We are all probably aware of what our distractions are when it comes to productivity, but do we know our strengths? What hours of the day are you most productive? What fuels your productivity? Positivity fuels productivity while negativity can send you in a downward spiral. Here’s a great test to help you understand your strengths. There are so many tests like this one on the internet so spend time each week taking a new one and learning from the results.
Disconnect From Your Phone
It’s amazing that we live in a time where we can essentially do all of our work from the small device in our hands. However, this constant access can make it hard to disconnect and recharge. So moral of the story, it’s important to consciously take time to step away from technology and decompress. Sometimes, I’ll leave my phone upstairs while I’m working downstairs. I find this allows me to get a project done with more focus. Then when the project is done, I can catch up on missed calls or texts. When you finish working for the day, don’t check your work email or apps… take a break.
Get Up and Move
This is personally my favorite method of improving productivity. It’s basically the same idea as standing up and walking to the water cooler, but it’s taking things a few steps further (literally). Studies have shown that daily exercise is one of the best ways to lead a healthier and happier life. You’ll benefit from increased memory, concentration and mental sharpness. An interesting study from Psychology Today suggests that those who make it a priority to exercise, earn more than those who don’t. Now this doesn’t mean you have to be hitting an hour long spin class every day. Maybe you just start with 3 times a week and focus on getting your heart rate up. Workplace success and exercise definitely are linked together.
Another side to this whole move your body thing is using exercise throughout the day to boost your productivity. I love to go on a 15 minute walk, get some fresh air, and then come back feeling completely refreshed. More and more companies are incorporating yoga rooms, treadmills, stationary bikes and more, with the intent of improving productivity. If you’re at home, there are hundreds of great online workout classes, yoga sessions and more that you can watch for free. Here’s a list of some great online workout resources… most of these don’t even require any equipment. One of my goals is to start incorporating a yoga stretch session in my afternoon routine.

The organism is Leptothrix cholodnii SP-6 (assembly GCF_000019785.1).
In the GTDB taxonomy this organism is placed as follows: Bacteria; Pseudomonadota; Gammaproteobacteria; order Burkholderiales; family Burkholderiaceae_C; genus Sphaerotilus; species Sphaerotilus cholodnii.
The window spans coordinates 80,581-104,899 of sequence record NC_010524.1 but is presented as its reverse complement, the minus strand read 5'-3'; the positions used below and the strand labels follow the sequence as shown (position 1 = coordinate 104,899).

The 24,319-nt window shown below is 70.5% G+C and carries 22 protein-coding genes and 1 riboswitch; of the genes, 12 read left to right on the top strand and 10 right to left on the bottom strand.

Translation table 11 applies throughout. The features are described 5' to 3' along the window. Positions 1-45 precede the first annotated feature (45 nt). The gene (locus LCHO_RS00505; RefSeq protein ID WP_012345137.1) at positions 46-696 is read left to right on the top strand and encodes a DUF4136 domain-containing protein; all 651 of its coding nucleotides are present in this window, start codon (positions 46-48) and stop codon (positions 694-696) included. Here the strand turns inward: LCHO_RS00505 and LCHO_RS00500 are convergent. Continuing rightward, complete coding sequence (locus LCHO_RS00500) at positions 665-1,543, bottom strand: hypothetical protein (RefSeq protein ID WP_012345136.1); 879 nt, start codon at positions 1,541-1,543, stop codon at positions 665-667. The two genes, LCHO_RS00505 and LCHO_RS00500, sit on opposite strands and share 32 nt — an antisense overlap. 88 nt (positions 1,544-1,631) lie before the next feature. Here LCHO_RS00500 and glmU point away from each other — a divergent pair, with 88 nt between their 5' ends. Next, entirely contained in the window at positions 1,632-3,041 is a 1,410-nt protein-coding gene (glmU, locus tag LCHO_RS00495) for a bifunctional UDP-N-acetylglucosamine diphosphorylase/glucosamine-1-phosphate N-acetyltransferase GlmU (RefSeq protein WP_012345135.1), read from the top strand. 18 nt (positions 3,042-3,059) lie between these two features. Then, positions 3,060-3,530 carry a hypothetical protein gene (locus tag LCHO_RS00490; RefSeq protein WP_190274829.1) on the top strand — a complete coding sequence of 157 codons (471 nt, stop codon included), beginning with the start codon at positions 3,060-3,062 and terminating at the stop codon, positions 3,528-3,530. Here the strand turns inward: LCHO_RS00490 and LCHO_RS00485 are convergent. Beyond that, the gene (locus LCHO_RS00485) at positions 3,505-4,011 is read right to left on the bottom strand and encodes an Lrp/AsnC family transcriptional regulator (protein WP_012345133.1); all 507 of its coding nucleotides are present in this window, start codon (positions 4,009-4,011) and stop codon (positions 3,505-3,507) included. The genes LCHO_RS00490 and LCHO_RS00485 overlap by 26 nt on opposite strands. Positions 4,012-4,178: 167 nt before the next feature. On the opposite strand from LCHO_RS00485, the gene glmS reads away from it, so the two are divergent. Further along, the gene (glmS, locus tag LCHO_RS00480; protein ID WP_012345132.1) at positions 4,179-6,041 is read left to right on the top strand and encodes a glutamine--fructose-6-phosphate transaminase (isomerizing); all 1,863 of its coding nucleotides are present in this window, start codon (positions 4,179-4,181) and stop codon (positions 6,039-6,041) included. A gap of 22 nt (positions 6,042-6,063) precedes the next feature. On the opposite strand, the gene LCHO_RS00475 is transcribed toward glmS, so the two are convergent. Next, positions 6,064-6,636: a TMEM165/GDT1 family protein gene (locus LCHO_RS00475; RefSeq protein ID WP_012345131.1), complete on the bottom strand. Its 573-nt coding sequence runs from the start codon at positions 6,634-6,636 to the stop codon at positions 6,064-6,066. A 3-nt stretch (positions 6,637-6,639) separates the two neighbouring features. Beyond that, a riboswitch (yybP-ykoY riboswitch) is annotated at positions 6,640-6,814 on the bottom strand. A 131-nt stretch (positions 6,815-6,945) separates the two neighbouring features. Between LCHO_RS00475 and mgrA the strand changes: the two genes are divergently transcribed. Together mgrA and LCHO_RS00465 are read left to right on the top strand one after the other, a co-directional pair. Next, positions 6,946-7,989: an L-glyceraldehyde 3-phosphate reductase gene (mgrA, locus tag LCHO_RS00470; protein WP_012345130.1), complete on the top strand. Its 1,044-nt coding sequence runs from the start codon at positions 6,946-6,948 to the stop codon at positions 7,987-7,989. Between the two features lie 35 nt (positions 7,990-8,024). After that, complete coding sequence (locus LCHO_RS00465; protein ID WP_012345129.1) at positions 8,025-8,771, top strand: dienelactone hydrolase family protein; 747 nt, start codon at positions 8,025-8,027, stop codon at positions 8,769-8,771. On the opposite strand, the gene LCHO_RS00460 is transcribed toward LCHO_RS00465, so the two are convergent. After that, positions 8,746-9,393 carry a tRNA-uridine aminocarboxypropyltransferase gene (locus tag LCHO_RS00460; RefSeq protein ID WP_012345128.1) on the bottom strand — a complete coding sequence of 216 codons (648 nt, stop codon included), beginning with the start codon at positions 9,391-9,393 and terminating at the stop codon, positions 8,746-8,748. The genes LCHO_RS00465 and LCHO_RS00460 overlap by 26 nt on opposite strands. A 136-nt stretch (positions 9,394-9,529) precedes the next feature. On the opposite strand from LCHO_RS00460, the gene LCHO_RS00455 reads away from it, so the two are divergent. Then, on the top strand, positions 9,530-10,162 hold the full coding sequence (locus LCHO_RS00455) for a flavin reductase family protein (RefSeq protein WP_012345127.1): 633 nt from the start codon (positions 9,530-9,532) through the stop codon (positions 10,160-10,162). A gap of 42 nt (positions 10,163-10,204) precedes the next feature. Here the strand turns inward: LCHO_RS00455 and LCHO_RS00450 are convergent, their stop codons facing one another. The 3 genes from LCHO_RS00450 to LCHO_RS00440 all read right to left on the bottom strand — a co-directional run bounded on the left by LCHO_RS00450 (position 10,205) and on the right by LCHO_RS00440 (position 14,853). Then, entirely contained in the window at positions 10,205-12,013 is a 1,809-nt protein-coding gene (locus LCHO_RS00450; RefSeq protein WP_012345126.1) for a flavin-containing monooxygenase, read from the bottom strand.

Block out Time
Steven Sande, author of the Unofficial Apple Weblog, is a big fan of the technique, stating, “Sometimes I couldn’t figure out how to organize a single day in my calendar, simply because I would jump around to all sorts of projects and never get even one of them accomplished.” One of the best ways to increase productivity is by blocking out time throughout your day. It’s a tried and true method to help you avoid unhelpful multitasking and distractions. By planning out your time, you gain control over your day and can work accordingly. One of our favorite time-management methods is called the Pomodoro Technique. Basically, you break all your tasks down into 25 minute blocks of time. Between each break you give yourself a 5 minute break. And after completing 4 Pomodoro blocks, you give yourself a 20-30 minute break. Here’s a 5 step overview of how to implement the Pomodoro technique:
- Choose your task and total time allotted to accomplishing/working on it.
- Set a timer to 25 minutes.
- Work on that set task for 25 minutes, avoiding all distractions.
- Recharge by taking a 5 minute break.
- Complete 4 Pomodoros and then take a 20-30 minute break. You deserve it!
Some of the benefits to incorporating the Pomodoro Technique are: Getting rid of too much multitasking, increasing your focus, accomplishing more, avoiding the perfectionist mindset, building your concentration and decreasing your stress levels.
Don’t rely on your brain to remember all of the tasks and responsibilities you have. That’s too much to ask of one brain. Instead, make a list. Actually, make multiple lists for different areas of your work. Keep lists for various projects. Break down large lists into smaller lists. Make daily lists addressing the day’s most urgent items. Edit your lists. Make top priority lists. Keep lists of your routine responsibilities that you have to check off every day. Lists are your friend.
Wash Your Hands
Best of luck working from home during these uncertain times and we hope these tips help make it a great experience! We’re still working hard (from home) here at Lift Local and are here to help you with any marketing questions you might have.